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STRATEGIES
 


Exodus is Just the Beginning For Chandra
By John Ribeiro

October 24, 2000

KB Chandrasekhar — co-founder of Exodus and chairman and CEO of high-profile ASP aggregator Jamcracker — spoke exclusively to ASPnews.com about his investments in what he describes as an ecosystem of related Internet infrastructure businesses.

Exodus Communications, today the top name in Internet data centre hosting, started out as a sideline for a network consulting business. Company chairman and co-founder KB Chandrasekhar told ASPnews.com how the initial idea came from running a specialist consultancy called Fouress Inc. Some of its customers were insisting that the company should not only give them advice on networking; it should also manage their servers.

“We said, ‘We would love to, but we don’t have the space.’ So they said, ‘Take any room and put it in’,” he recounted. Thus was born the Exodus business model.

Chandrasekhar (known as Chandra to colleagues and industry contacts) went on to found Santa Clara CA-based Exodus Communications Inc (Quote, Chart) in October 1994, to “make a mark in an industry”. His creation has certainly achieved that, establishing an early lead in the booming market for vendor-neutral hosting of high-volume websites. Last month, Exodus demonstrated just how big an enterprise it has become when it signed a $10bn agreement that will see it acquire a former rival, the web hosting subsidiary of telecoms carrier Global Crossing. See related story on internetnews.com, Exodus, Global Crossing Make $10 Billion Deal, Sep 28th 2000.

But when Chandra speaks of making his mark, he has more in mind than the achievements of Exodus alone. Having run the business from 1994, and taken the company public in 1998, Chandra has since moved out of its management. “To grow Exodus to the next level, I needed somebody who was coming in with a fresh perspective, and who was known to the customer,” he explained. “All said and done I was an unknown guy.”

Former IBM and Apple luminary Ellen Hancock is now the public face of Exodus, having become CEO in 1998. In June, she added the title of chairman when Chandra resigned from the board to focus on his other investments.

Internet ecosystem

Chandra sees many opportunities emerging as the Internet becomes the new platform for distributed computing, and he is putting his money into companies that form an ecosystem, with close business and technology links. “Even when I started Exodus it was not meant to be a point solution. I always expected it to be part of an ecosystem,” he said.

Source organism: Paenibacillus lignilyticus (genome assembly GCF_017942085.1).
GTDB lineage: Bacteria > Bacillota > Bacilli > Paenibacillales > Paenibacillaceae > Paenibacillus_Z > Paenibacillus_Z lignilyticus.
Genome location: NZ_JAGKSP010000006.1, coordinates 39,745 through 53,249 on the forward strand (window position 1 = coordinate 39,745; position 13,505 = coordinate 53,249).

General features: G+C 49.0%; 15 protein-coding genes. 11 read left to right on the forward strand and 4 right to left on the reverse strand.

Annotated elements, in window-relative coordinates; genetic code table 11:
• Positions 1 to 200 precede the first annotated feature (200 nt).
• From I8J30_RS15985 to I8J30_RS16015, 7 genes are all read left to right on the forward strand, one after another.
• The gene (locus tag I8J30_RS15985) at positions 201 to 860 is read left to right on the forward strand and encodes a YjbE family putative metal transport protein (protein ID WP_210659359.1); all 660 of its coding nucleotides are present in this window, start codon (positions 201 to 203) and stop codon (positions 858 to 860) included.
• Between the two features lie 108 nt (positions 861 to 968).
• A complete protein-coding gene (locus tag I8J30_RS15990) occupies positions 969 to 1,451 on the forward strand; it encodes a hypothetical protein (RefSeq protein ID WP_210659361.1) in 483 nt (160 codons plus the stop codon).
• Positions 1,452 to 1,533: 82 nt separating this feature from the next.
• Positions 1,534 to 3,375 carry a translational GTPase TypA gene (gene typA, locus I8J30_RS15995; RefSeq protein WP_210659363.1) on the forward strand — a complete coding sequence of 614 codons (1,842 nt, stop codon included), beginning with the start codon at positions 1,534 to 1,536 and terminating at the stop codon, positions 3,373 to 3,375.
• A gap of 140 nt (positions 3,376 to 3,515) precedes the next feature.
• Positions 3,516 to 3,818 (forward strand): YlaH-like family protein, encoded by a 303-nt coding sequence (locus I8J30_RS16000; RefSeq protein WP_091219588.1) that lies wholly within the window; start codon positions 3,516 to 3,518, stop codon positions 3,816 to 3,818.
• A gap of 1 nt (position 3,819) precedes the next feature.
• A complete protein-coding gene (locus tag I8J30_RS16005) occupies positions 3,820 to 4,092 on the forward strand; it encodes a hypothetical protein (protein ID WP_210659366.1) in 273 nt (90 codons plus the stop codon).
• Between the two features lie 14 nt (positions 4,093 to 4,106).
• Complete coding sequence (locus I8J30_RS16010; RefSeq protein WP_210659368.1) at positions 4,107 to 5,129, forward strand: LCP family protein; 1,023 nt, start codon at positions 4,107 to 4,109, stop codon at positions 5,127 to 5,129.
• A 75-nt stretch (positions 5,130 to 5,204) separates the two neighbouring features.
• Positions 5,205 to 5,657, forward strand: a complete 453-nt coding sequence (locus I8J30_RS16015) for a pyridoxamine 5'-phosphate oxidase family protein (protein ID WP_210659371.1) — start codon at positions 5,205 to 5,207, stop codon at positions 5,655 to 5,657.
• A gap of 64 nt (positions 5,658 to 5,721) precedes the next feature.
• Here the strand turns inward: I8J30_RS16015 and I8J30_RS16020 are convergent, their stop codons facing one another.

That said, the components of the ecosystem are independent companies that will have to scout for their own business opportunities. “Entrepreneurship does not work on managed support, but when you are out in the open and figure out how to survive,” he added.

One of the more obvious instances of this “food chain” of companies is the link between Exodus and Chandra’s latest venture, ASP aggregator Jamcracker, of which he is co-founder, chairman and CEO. Based just down the road from Exodus in Sunnyvale CA, Jamcracker Inc launched in February this year, and last week announced raising a massive $100m second round of funding, bringing its total funding to date to more than $142m. See related articles, Star startups host apps, Feb 8th 2000, and Jamcracker Scores Big, Oct 20th 2000.

Exodus hosts Jamcracker globally and makes its managed services available to the aggregator. Chandra expects that some of Jamcracker’s ASP partners — which include BizTone.com, OpenAir.com, WebEx and another Chandra investment, enterprise ASP United Messaging — will also host with Exodus. And although Exodus will not resell Jamcracker’s services to customers, Chandra believes it will still be an informal but powerful sales channel for the venture.

“Exodus will point Jamcracker to the people who need the service,” Chandra said. “One feeds on the other, one is a fuel to the other. Exodus is infrastructure, and Jamcracker pulls in not only its hosting application needs, but also other ASPs into that. Exodus can feed Jamcracker because it has more of the ubiquitous infrastructure and the clients that are needed there.”

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